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On Mon, Sep 13, 2010 at 11:20 AM, Miles Bader <> wrote:
> I always knew that lpeg was decently quick, but I had a nice
> experience this weekend that really drove the point home.
> I use Lua as a frontend-language for my raytracer.  For testing
> purposes, I thought it would be nice to write a parser for the input
> language of another raytracer, "PBRT", so I could compare the results
> of rendering exactly the same scene.
> PBRT is written in C++, and uses a yacc/lex parser for its input
> files.  I wrote my parser using LPeg and Lua, taking no special
> measures for speed, and doing lots of error checking and other
> post-processing in Lua.
> As it turns out, however, my LPeg/Lua parser is not only decently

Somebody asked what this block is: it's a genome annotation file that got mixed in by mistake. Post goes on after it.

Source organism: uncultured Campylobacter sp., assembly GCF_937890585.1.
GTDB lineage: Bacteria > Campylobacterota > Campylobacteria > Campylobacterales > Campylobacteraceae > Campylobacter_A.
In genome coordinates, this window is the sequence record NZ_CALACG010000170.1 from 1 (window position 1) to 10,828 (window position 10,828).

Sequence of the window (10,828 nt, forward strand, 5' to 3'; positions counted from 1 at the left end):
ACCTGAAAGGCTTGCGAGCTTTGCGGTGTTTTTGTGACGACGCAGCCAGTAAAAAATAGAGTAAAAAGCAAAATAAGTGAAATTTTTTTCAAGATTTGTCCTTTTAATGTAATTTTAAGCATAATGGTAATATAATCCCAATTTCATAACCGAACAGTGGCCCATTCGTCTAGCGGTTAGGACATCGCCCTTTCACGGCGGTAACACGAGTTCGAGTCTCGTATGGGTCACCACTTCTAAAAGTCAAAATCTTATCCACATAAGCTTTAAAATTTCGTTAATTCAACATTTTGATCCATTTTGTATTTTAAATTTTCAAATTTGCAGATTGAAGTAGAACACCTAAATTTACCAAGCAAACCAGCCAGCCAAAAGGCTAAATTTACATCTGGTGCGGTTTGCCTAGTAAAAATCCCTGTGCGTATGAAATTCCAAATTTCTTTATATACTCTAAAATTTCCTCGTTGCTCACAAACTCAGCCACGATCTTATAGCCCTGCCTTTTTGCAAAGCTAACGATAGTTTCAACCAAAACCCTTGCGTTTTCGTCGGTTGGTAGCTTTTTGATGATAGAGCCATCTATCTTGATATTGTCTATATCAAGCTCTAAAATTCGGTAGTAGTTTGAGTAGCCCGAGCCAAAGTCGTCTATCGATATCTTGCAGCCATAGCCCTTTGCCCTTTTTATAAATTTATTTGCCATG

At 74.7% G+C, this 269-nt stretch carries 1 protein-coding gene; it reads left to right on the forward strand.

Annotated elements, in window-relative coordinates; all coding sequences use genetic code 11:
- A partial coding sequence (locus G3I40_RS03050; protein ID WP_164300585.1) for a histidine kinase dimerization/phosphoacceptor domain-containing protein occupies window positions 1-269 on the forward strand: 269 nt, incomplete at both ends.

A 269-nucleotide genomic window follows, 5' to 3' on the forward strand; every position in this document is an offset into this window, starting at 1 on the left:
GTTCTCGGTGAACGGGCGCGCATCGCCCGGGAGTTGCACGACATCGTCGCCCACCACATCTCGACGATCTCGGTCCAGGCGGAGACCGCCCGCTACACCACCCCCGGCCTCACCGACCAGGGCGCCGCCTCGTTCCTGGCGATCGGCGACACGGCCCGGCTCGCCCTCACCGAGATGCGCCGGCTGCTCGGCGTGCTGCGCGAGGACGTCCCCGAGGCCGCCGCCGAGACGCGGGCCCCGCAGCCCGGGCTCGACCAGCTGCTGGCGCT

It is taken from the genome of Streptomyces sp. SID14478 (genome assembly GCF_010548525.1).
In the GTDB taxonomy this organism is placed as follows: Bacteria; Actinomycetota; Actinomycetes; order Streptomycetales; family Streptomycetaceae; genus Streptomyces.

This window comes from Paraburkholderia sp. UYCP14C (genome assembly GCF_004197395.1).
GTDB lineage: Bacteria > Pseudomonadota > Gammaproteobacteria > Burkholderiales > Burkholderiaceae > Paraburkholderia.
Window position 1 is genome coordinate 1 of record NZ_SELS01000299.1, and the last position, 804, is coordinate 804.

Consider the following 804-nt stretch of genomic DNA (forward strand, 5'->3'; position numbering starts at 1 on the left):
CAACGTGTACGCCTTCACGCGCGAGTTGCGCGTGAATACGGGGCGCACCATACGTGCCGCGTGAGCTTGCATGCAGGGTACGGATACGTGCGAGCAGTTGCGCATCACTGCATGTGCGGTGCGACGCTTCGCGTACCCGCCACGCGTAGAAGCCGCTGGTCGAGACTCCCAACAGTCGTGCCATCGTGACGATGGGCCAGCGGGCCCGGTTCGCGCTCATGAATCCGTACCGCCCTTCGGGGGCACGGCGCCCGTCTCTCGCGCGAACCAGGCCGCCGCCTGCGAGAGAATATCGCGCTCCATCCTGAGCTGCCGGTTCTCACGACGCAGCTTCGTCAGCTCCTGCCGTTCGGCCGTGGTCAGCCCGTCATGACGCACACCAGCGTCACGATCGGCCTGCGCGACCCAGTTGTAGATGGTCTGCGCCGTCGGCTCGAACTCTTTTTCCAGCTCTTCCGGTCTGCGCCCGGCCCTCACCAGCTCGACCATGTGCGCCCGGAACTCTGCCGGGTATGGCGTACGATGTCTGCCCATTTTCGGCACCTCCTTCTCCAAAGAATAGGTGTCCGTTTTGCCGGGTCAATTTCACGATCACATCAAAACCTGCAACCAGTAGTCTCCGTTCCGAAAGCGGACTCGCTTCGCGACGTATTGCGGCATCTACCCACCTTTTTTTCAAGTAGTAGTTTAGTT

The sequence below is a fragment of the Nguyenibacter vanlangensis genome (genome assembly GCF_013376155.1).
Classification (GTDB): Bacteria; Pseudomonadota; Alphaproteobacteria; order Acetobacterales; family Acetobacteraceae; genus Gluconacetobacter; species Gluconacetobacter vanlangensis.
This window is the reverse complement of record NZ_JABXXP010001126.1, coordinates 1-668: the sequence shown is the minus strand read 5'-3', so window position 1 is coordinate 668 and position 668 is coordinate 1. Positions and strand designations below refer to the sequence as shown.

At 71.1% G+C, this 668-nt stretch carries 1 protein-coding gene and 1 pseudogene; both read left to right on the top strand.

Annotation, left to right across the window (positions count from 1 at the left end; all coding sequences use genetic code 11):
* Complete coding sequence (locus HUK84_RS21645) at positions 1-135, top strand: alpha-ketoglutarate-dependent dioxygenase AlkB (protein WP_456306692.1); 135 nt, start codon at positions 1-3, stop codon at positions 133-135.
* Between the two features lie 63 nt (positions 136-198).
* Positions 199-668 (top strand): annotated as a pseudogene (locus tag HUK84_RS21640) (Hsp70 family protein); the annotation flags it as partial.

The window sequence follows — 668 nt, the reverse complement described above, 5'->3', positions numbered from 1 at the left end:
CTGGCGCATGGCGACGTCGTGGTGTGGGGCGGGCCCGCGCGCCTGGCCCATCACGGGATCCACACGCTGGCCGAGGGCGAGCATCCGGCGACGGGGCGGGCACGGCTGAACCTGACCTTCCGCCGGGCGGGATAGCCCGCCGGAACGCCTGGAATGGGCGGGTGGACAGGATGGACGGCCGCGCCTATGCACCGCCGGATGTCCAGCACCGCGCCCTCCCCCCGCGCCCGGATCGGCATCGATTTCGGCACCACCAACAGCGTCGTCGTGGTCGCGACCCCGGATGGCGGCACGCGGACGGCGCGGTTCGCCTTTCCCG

> fast, but actually seems much _faster_ than PBRT's yacc/lex parser.
> For some fairly large and complex input files (millions of lines), my
> LPeg/Lua frontend can read them in less than half the time that PBRT
> takes.  I got even more speedup later by linking with luajit.
> Anyway, it's just an anecdote, and I suppose PBRT's parser might be
> doing something really stupid that slows it down a lot, but I'm quite
> impressed...
> -miles
> --
> Cat is power.  Cat is peace.

This reminds me of something I was wondering about: could a special
version of LPeg be created that takes direct advantage of LuaJIT
acceleration, so that the "bytecode" of the PEG patterns itself gets
JITtered? Does LuaJIT support (even conceptually, if not at this
precise point in the beta) external C modules that have
JIT-specialised functions, like the functions in the standard Lua
modules are? If so, would it be possible for a single dynamically
linked library to contain both the standard and JIT versions, or would
they need to be separate? Or is this all a blind alley, and the only
realistic way would be a port of LPeg to Lua itself?